Dissertations and Theses

Date of Award


Document Type



Earth and Atmospheric Sciences

First Advisor

James Booth

Second Advisor

Naresh Devineni


ensemble, hydrometeorological, forecast, rank histograms, hydrology, precipitation, national water model, california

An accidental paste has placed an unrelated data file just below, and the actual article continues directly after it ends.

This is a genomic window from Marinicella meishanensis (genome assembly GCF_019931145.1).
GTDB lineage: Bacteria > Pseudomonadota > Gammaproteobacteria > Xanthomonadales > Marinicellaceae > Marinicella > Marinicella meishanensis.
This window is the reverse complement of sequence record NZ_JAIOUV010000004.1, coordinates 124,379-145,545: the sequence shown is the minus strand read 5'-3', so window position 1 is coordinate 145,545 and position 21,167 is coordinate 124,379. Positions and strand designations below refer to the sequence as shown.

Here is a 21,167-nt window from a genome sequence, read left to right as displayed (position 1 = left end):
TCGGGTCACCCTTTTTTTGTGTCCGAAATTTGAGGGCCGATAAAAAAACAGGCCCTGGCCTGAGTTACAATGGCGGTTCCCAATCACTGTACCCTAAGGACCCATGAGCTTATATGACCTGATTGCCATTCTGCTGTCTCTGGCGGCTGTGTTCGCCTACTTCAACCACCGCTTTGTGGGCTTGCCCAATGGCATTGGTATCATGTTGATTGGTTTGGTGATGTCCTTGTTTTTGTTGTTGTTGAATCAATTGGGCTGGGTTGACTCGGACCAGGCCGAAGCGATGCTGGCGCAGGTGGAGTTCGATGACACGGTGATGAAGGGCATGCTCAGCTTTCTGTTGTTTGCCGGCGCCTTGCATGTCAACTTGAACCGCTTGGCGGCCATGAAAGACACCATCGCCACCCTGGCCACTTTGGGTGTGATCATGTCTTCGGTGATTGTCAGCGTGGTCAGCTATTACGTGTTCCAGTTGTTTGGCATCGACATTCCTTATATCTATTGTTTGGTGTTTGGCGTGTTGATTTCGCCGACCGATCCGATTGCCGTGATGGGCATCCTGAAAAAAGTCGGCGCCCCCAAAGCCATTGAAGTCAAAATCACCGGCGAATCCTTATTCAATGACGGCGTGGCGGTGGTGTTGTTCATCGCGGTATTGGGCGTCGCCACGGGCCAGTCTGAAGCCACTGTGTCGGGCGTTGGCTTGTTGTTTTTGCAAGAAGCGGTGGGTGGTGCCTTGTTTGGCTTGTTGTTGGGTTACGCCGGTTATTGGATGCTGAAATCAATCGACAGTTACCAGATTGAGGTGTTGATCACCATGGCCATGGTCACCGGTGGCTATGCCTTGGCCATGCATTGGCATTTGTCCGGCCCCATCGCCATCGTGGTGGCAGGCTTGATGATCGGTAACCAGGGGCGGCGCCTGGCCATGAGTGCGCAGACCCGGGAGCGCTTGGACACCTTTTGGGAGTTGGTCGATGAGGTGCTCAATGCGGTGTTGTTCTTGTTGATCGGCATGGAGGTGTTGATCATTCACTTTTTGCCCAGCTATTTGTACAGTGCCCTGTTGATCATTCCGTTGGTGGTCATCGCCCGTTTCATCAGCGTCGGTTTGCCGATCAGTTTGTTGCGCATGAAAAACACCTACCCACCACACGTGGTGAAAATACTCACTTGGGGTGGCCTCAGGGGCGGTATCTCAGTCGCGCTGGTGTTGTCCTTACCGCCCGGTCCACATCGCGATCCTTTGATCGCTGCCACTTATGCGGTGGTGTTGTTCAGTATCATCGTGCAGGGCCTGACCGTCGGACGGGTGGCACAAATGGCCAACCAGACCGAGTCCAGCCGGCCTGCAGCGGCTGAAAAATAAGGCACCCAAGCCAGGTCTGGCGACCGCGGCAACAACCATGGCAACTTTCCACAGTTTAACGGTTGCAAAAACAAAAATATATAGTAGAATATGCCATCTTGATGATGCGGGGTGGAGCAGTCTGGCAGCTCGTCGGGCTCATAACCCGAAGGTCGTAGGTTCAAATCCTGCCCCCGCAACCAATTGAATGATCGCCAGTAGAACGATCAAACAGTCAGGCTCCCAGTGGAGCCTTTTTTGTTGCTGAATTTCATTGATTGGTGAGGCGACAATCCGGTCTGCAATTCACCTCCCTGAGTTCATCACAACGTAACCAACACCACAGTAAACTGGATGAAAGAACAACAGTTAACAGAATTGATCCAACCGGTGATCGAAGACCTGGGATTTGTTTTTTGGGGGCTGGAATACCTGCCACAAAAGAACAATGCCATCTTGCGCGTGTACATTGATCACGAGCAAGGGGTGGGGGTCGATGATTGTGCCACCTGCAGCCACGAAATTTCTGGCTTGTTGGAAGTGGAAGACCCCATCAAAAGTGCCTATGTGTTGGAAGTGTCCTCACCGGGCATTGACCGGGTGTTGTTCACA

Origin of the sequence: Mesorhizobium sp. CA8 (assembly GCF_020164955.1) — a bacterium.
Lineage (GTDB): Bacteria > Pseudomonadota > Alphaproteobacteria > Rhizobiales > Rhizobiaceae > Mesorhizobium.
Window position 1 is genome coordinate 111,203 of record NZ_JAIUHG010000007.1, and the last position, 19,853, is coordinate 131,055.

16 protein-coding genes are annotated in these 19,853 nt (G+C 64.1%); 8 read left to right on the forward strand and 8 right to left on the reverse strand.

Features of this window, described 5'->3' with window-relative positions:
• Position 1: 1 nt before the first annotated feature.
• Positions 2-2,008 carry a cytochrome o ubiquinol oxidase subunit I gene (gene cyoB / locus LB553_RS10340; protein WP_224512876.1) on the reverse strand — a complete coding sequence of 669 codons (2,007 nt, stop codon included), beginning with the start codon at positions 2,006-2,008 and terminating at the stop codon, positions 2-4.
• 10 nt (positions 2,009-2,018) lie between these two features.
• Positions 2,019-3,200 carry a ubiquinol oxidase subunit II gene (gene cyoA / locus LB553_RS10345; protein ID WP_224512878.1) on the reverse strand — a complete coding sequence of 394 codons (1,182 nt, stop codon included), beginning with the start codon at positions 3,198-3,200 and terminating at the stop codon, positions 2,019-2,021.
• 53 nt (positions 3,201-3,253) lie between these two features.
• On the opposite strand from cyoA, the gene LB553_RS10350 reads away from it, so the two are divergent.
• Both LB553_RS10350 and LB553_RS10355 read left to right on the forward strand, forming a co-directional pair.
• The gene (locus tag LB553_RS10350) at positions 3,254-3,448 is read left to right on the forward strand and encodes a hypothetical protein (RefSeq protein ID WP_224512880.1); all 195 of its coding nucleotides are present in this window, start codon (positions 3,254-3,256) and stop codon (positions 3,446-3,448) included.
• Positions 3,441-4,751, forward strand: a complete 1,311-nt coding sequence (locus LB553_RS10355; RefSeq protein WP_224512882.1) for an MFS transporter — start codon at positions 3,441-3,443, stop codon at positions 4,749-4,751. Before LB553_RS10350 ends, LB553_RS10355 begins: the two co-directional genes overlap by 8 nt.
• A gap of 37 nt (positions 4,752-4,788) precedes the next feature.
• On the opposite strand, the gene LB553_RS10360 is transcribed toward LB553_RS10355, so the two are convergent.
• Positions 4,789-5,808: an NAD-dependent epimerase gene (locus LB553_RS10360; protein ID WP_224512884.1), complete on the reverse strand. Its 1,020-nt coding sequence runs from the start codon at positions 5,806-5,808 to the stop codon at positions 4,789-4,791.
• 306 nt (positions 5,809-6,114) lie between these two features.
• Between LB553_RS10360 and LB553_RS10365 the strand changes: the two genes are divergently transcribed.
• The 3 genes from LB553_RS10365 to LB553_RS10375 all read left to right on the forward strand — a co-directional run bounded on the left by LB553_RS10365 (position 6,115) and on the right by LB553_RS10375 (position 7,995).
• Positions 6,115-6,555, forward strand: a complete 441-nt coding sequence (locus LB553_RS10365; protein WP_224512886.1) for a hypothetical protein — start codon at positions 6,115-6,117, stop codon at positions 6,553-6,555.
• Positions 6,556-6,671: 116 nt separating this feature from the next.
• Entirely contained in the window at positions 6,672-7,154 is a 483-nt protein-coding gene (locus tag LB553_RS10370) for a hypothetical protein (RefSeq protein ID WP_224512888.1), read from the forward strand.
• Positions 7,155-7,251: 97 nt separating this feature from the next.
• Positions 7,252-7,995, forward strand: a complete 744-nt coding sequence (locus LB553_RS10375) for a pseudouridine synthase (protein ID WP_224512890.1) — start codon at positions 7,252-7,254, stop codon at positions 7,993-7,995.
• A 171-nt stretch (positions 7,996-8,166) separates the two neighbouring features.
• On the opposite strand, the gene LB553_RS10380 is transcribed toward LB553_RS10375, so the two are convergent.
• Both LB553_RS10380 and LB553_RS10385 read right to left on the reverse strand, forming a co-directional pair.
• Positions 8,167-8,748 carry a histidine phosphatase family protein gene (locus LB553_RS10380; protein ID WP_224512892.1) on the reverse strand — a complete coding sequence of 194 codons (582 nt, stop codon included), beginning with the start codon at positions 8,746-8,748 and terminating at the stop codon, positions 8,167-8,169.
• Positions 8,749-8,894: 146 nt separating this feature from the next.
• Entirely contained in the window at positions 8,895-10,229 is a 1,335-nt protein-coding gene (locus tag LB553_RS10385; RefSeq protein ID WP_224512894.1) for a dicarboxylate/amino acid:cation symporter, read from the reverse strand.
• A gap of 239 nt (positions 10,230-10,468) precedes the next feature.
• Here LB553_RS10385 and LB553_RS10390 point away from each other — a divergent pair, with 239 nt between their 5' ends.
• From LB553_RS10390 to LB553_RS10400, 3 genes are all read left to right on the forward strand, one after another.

Ensemble hydrometeorological forecasting has great potential for improving flood predictions and use in water management systems, however, the amount of data used and created with an ensemble forecast requires a careful and intentional approach to understand how useful and skillful the forecast is. The NOAA National Water Model (NWM) was run using downscaled NOAA Global Ensemble Forecast System (GEFS) meteorological forcings for the 2016-2017 wet season (October-March) in California to create an 11-member hydrologic forecast ensemble. To evaluate the performance of these ensemble forecasts, we chose to study streamflow sites within Sonoma County, California, a rain-dominated region which includes the Russian, Navarro, and Napa Valley River basins. The uncertainty in the downscaled GEFS precipitation and the NWM forced with the downscaled GEFS meteorological inputs was compared to deterministic North American Land Assimilation System (NLDAS) precipitation and a NLDAS-forced NWM run. For the purpose of our analysis, we verified the 5-day forecast lead time. The NLDAS and NLDAS forced-NWM was compared to precipitation and streamflow observations and found to be adequate for comparison purposes. The analysis included seasonal statistics and event-based performance characterization as a way to assess the skill in a statistically rigorous way, as well as provide insight into individual events that caused hydrologic impacts. Ensemble performance was evaluated using a “percent coverage” framework, defined as the percentage of time the observation falls within the middle 80% of the ensemble forecast. The percent coverage for the precipitation was consistently better than that of the streamflow. Rank histograms were created to characterize the ensemble distribution and its relationship to both NLDAS and the NLDAS-driven NWM. The rank histograms showed that the ensemble spread of the precipitation was fairly consistent and reliable, but showed a clear trend of overestimation (positive bias) in the streamflow forecasts. Correlations were made for several metrics to relate precipitation to streamflow, which showed that the changes in spread were well correlated, but the biases of the ensemble were not. The results indicate overall that the NWM may benefit from further evaluation and correction of biases, as well as a better understanding of how errors and uncertainties from meteorological forcings affect hydrologic model skill and ensemble spread.



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